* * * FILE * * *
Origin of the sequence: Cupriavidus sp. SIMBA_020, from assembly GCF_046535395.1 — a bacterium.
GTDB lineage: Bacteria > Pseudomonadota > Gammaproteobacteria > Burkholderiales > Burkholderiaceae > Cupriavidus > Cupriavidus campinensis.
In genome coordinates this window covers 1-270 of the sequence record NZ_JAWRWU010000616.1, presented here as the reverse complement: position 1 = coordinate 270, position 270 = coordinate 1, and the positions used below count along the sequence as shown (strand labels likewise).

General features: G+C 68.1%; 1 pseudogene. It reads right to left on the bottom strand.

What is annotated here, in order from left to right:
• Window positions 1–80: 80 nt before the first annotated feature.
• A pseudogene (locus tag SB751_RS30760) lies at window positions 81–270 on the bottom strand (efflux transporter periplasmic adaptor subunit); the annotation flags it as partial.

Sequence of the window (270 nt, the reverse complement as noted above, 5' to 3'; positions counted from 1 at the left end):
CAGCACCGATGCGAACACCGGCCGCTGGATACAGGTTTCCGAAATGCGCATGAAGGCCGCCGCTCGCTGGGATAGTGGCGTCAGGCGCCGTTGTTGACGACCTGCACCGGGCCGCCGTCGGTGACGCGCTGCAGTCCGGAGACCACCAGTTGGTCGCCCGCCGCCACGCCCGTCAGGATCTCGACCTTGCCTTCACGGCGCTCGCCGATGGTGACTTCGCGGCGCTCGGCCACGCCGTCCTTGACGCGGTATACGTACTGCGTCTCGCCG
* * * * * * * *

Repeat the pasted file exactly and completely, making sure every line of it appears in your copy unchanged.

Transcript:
Origin of the sequence: Cupriavidus sp. SIMBA_020, from assembly GCF_046535395.1 — a bacterium.
GTDB lineage: Bacteria > Pseudomonadota > Gammaproteobacteria > Burkholderiales > Burkholderiaceae > Cupriavidus > Cupriavidus campinensis.
In genome coordinates this window covers 1-270 of the sequence record NZ_JAWRWU010000616.1, presented here as the reverse complement: position 1 = coordinate 270, position 270 = coordinate 1, and the positions used below count along the sequence as shown (strand labels likewise).

General features: G+C 68.1%; 1 pseudogene. It reads right to left on the bottom strand.

What is annotated here, in order from left to right:
• Window positions 1–80: 80 nt before the first annotated feature.
• A pseudogene (locus tag SB751_RS30760) lies at window positions 81–270 on the bottom strand (efflux transporter periplasmic adaptor subunit); the annotation flags it as partial.

Sequence of the window (270 nt, the reverse complement as noted above, 5' to 3'; positions counted from 1 at the left end):
CAGCACCGATGCGAACACCGGCCGCTGGATACAGGTTTCCGAAATGCGCATGAAGGCCGCCGCTCGCTGGGATAGTGGCGTCAGGCGCCGTTGTTGACGACCTGCACCGGGCCGCCGTCGGTGACGCGCTGCAGTCCGGAGACCACCAGTTGGTCGCCCGCCGCCACGCCCGTCAGGATCTCGACCTTGCCTTCACGGCGCTCGCCGATGGTGACTTCGCGGCGCTCGGCCACGCCGTCCTTGACGCGGTATACGTACTGCGTCTCGCCG